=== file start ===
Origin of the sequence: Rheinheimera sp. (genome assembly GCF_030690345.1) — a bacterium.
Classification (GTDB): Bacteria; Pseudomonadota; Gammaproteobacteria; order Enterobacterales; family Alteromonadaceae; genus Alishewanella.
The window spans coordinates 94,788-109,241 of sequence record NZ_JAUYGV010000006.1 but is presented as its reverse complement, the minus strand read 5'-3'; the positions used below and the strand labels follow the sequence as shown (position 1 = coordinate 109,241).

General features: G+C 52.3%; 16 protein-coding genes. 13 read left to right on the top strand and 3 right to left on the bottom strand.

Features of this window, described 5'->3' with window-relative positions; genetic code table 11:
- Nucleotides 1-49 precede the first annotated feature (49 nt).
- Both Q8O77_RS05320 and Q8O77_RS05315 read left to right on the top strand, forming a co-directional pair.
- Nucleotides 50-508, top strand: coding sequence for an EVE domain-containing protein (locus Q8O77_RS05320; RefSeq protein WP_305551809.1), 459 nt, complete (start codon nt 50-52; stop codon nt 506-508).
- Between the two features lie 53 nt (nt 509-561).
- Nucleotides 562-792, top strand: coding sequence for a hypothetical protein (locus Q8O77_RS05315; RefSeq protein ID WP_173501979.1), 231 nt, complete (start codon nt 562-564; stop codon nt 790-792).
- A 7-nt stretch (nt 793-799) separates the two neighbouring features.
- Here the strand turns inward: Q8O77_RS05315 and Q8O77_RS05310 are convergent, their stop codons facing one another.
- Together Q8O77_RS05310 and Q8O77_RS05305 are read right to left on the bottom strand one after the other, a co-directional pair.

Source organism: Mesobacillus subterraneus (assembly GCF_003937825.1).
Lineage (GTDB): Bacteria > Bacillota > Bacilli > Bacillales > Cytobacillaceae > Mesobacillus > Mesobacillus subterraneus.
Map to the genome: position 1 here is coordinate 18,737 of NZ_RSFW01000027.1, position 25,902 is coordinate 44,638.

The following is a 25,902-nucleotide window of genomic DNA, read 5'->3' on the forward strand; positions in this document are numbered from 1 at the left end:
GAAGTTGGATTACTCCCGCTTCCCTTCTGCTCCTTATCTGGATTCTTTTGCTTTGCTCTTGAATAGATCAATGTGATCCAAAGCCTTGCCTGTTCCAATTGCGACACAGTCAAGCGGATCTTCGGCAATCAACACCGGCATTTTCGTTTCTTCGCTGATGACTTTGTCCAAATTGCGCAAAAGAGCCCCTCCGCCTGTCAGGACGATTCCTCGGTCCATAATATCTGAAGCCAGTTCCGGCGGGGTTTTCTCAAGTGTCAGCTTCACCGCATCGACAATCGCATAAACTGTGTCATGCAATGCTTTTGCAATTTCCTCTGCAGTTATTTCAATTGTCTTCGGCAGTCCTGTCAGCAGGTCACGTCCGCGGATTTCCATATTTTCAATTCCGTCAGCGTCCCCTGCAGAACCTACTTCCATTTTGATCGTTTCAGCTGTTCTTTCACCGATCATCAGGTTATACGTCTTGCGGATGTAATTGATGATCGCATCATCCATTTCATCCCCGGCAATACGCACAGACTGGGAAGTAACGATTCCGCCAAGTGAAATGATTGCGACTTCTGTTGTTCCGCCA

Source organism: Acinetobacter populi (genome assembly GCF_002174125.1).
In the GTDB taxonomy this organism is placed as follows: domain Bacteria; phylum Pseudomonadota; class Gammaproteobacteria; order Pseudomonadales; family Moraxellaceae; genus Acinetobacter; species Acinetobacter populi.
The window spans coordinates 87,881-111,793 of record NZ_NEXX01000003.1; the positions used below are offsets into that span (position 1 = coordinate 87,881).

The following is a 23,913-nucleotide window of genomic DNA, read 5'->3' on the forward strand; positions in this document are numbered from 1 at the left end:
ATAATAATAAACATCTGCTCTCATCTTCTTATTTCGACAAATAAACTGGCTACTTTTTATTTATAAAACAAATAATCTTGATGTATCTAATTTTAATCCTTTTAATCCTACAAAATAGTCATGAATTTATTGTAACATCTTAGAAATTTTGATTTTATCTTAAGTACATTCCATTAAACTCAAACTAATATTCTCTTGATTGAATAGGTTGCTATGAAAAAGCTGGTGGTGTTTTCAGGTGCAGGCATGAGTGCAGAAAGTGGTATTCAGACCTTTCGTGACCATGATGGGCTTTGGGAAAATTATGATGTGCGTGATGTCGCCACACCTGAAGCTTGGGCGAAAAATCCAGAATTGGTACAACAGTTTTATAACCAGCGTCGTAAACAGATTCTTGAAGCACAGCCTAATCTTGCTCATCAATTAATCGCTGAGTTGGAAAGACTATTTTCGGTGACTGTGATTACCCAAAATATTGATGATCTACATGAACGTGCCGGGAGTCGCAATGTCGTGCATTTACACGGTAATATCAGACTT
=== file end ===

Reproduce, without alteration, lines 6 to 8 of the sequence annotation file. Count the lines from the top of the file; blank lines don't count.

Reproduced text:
- Nucleotides 1-49 precede the first annotated feature (49 nt).
- Both Q8O77_RS05320 and Q8O77_RS05315 read left to right on the top strand, forming a co-directional pair.
- Nucleotides 50-508, top strand: coding sequence for an EVE domain-containing protein (locus Q8O77_RS05320; RefSeq protein WP_305551809.1), 459 nt, complete (start codon nt 50-52; stop codon nt 506-508).